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  • We'd been dancing and clapping along with the drummers for quite a while when the rains came. Reluctantly, drummers put the drums away as it continued to fall and fall. Some went over to the building where Burger King sits, just across the road, to seek shelter under the construction-company scaffolding. At Burger King, you pretty much have to sign over your first-born for the privilege of using the rest room, and I had to slowly explain why I wished to use the bathroom before making my purchase, rather than bringing my tea into the bathroom with me. Funny little rules. McDonald's, on the other hand, has been welcoming and generous with their rest rooms, and considering the crowds in there getting food and drink, I'd say their attention to more important aspects of customer service are paying off well during this Occupation.

    Tea in hand, I quickly tired of standing under the scaffolding, and returned to the park. For the next few hours, gaggles of happy people huddled under umbrellas and makeshift rain covers and enjoyed the impromptu coziness the rain had given us. Under my chosen shelter, we had three large umbrellas held up by three large men, and a clear plastic tarp draped over that to nearly the ground. Inside, we sang song after song, including "Paradise by the Dashboard Light." At one point police walked through, asked us if we had any poles in there, erecting our apparently good-looking structure (there's a no-poles policy in the park to keep people from setting up semi-permanent structures. That funny little rule was in place long before this park was Occupied). We responded no, and asked if they had any for us. The officers laughed and carried on with a-funny-rule-enforcement-walk-about.

    As the hours wore on and the rains kept falling, thoughts began drifting to those of sleep. An idea was born to retreat to the subway platform, where we heard others were seeking shelter. When our troupe arrived, we enjoined a group of about twenty, making us about twenty-five. Some were sitting on steps, some were unrolling sleeping mats on the platform. In time, a uniformed guy happened upon us in his rounds of emptying the ticket machines. Taken by surprise, he spent a New York minute assessing our encampment. Chuckling, he walked away. A little while later, he returned with the other guys to empty the machine. They greeted us, and said, "We support what you guys are doing, and we're fine with you being in here, but please just keep your beds off to the sides so people can get through here to the ticket machine." We happily obliged.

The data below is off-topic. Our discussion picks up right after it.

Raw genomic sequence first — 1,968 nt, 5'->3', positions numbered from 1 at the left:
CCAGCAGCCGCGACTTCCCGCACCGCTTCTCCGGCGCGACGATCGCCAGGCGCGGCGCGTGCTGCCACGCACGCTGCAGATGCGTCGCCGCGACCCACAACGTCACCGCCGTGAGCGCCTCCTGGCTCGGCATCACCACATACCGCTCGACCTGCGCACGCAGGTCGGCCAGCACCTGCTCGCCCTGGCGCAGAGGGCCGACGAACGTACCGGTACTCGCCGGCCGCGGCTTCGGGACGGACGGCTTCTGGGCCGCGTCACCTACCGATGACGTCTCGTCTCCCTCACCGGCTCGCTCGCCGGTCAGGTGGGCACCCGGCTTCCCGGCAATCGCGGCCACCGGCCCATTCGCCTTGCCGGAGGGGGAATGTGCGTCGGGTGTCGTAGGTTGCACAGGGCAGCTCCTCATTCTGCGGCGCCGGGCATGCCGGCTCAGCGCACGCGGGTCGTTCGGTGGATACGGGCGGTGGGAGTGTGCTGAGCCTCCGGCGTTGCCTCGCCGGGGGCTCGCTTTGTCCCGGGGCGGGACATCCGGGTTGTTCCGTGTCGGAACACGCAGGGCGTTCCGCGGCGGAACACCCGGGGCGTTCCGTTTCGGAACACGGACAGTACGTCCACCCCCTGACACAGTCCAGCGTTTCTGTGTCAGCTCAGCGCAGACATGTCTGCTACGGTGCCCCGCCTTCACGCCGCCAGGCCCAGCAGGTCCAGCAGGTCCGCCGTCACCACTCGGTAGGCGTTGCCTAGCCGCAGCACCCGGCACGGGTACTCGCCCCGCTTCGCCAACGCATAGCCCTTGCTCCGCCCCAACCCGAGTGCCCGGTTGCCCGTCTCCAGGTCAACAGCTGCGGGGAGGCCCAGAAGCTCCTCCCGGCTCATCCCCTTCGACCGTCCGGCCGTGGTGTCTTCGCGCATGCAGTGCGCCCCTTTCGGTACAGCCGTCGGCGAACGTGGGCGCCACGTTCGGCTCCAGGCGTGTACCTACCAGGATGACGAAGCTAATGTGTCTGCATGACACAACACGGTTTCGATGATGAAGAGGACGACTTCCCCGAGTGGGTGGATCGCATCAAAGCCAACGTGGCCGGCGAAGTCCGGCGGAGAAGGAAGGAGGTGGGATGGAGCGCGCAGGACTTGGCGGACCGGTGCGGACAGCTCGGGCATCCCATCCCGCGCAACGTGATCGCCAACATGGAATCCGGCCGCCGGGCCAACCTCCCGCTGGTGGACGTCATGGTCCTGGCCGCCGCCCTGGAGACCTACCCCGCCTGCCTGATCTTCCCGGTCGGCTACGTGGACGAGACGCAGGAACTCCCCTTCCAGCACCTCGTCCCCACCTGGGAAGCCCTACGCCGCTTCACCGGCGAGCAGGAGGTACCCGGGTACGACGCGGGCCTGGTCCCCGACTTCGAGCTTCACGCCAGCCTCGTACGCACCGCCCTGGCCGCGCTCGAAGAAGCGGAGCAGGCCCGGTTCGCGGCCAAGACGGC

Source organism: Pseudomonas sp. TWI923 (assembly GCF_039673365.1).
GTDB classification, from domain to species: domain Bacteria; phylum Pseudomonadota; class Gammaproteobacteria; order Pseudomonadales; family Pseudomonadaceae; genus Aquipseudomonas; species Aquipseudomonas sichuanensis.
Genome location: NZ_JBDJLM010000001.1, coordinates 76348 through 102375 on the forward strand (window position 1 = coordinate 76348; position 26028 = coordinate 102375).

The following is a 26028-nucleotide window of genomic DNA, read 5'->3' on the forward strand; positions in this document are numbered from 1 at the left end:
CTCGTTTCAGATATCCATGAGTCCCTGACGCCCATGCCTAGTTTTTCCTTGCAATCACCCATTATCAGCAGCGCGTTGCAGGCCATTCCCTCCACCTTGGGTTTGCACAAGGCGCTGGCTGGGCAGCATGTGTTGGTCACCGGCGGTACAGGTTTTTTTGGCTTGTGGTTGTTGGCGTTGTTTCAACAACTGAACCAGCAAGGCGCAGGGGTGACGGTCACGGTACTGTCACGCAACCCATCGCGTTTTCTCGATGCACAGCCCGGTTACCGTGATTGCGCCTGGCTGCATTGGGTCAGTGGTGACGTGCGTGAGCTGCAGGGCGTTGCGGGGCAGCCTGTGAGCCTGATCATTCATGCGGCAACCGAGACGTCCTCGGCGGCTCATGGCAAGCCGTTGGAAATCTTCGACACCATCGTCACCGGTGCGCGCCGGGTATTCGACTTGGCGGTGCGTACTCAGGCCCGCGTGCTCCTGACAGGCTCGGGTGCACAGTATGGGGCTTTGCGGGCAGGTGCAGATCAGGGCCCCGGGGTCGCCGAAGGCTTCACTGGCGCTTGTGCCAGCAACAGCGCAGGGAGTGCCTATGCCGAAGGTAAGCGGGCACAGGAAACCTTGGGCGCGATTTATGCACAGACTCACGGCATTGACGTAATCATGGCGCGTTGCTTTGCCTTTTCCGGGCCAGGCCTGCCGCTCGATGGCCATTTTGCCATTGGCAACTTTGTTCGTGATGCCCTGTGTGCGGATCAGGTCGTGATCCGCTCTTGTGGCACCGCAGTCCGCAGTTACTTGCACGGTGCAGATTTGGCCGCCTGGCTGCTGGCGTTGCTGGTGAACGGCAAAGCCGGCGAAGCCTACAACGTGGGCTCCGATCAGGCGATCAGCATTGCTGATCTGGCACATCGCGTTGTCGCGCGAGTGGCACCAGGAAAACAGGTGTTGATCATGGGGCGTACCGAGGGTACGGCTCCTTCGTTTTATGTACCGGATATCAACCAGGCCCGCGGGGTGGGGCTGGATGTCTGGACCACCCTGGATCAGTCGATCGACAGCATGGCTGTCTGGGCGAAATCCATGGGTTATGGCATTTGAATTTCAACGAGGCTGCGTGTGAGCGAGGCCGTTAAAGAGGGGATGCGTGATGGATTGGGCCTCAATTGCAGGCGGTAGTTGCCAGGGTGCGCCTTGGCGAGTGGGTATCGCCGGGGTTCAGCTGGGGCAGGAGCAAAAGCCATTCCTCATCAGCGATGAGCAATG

Hours passed, and we slept well. In the early morning, our friends returned. They said something like, "There's a change of shift in fifteen minutes, and we don't know if the supervisor on the next shift will be as sympathetic as we are." Heeding this, and not wanting them to get in trouble for their humanity, we packed up our (wet) belongings and returned to the park.

    Now wet from the knees down and cold to my bones, I was quickly greeted by someone with a large bag in his hands. "Give me your wet clothes. I'll take them and dry them and bring them back to you. You can get dry clothes at Comfort." Still dazed, I gave him my layer of wet clothes, and shivered my way over to Comfort. Before I could utter a word, the sweet girl there was saying, "I have just the coat for you! It's even your color!" As she unearthed a brown wool coat in my size. Like a loving mother of her little wet child, Rachel dressed me in thick, warm socks and leggings (for under my skirt), the wool coat, and a scarf and mittens. Better already.

    Back on Zucotti, I met others who spent the night in McDonald's. Apparently they had a big ol' sing-along in there until the wee hours. At times it got a bit loud and rowdy from the singing and merry-making, and the manager would gently ask people to simmer down a bit. And there they passed the night, up until the wee hours when delivery truck arrived and they had to officially close to allow for the shipment to be unloaded.

    Love it when people come together to care about other people first. Thanks, guys.
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